#036;600,000 loan hangs in the balance
Published 12:00 am Thursday, May 18, 2006
JACKSON – The future of the Northampton County Schools’ administrative building still hangs in the balance.
The school system, represented by Assistant Superintendent Phil Matthews, requested a $600,000 short-term loan from the Northampton County Commissioners on Monday, but were held at bay until further study can be done about the issue.
That resolution didn’t sit well with Commissioner James C. Boone (D-3rd) who said the board routinely handled such matters without question, but had chosen to pepper Matthews with questions and not take action.
Matthews made his presentation during the board’s regular second meeting of the month, asking they consider loans to the district that would allow them to complete the $1.8 million project.
After hearing Matthews’ request, Chairwoman Virginia D. Spruill (D-2nd) said there were concerns from County Manager Wayne Jenkins in regards to the request and called on Jenkins to clear up the situation.
Jenkins first asked about the sale of the old Gaston Middle School and Matthews told him there was an option on the property, but no final sale.
The county manager then questioned how the school board would repay the loan, citing there was no ability to use the projected $451,000 in lottery money for an administrative building.
Matthews said the school district would repay the loan with the capital outlay money provided by the commissioners and use the lottery funds to complete the capital outlay projects.
Jenkins also pointed out a discrepancy in the $445,000 planning allotment for capital outlay and the school system’s requested amount of $579,800.
Matthews said the request was just that and if the county only supplied $445,000, the district would work within that budget.
Jenkins asked if the difference would alter being able to repay the loan and Matthews said it would not.
Commissioner James Hester (D-1st) asked where the system got the projected lottery money and Matthews said it was a planning allotment from the state.
Dr. Kathi Gibson, superintendent of Northampton County Schools, then added that she felt the lottery number was a “low-ball” figure and said the district “felt good” about getting at least that amount of funding.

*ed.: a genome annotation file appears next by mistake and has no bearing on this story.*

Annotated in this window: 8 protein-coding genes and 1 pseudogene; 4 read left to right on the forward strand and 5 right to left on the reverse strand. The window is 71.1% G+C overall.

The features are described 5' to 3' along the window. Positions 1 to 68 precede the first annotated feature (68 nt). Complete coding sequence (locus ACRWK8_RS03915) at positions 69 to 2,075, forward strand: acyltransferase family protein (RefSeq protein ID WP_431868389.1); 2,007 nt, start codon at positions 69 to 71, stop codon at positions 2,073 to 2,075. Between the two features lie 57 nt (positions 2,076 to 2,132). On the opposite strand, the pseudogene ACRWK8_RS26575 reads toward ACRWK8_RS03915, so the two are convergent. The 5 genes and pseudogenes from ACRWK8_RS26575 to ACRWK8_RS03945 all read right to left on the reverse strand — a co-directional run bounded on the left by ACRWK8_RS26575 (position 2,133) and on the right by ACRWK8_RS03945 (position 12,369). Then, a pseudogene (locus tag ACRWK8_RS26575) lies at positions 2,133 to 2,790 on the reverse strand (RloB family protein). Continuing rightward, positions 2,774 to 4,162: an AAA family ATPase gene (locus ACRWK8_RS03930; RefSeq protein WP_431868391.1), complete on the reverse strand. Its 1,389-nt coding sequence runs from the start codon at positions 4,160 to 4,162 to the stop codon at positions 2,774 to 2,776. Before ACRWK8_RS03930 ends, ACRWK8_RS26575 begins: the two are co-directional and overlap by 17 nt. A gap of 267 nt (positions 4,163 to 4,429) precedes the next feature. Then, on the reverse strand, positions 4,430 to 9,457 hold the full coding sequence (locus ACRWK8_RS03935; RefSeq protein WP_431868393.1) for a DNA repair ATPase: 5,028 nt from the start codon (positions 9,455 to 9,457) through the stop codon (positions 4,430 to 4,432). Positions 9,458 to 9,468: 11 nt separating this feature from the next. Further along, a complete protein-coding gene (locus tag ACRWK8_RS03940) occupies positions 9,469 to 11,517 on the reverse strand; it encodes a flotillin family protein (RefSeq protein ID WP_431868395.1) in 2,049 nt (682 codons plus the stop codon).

Commissioner Robert V. Carter (D-4th) went back to the $130,000 difference in funding, citing that it appeared the school board would be expecting more funding.
“We would like an increase,” Matthews said, “but if it is $445,000, we will live with that. It will just mean some of the capital projects we would like to do would not be accomplished.”
Matthews then, at the request of Commissioner Fannie P. Greene (D-5th), laid out the funding of the project. He said $850,000 remains from the original bond money and the school system was appropriating $350,000 from their fund balance.
He said the district wanted a $600,000 loan from the county. It is scheduled to be paid back in five years or less. Matthews indicated terms of repayment could be worked out between the two boards and the loan could be paid off in as little as two years.
Hester asked where the money would come from if the board approved the loan and Jenkins said there were potential sources, including fund balance and local banks.
Hester then said he remembered the board’s accountant encouraging them not to take on more debt.
Spruill asked if the decision could be put off until later and was told that it was possible, but Matthews stressed cost increases were a major concern and the bid expired on May 31.
Boone wasn’t at all pleased with the thought of delay.
“The school system belongs to us,” he said. “This is a needed project. You can look at the administrative building and see it is needed.”
Boone moved to approve the loan and allow Jenkins and Finance Officer Dot Vick to come back at the next meeting with the explanation of how the process would work.
Carter said he felt the school system was satisfied and that the district’s other $200,000 wouldn’t be available until September.
Boone said, “I don’t know any other entity that comes before us we comb through like this. This is one of our children.”
Greene said the board would meet again on May 30 and then gave a report from the finance officer and county manager.
Boone retorted that the board had the information since last Thursday and could have directed the officers to do that if they wanted them to.
Carter said the group had been involved in the budget and didn’t have time to make the preparation to be ready for a vote at Monday’s meeting.
Dr. Gibson said she wanted to make sure the board understood that the working group of the board of education and county commissioners had discussed the proposal at the last meeting. That group, which she indicated included Carter, encouraged the formal presentation.
Jenkins said the group had indeed discussed the loan, but that no amount of money was attached at the time. He reiterated the fact he and Vick had been working diligently to balance the budget, but said he would bring a proposal at the next meeting.
Greene, Carter, Spruill and Hester voted to defeat Boone’s motion, but the board agreed unanimously to discuss it again May 30.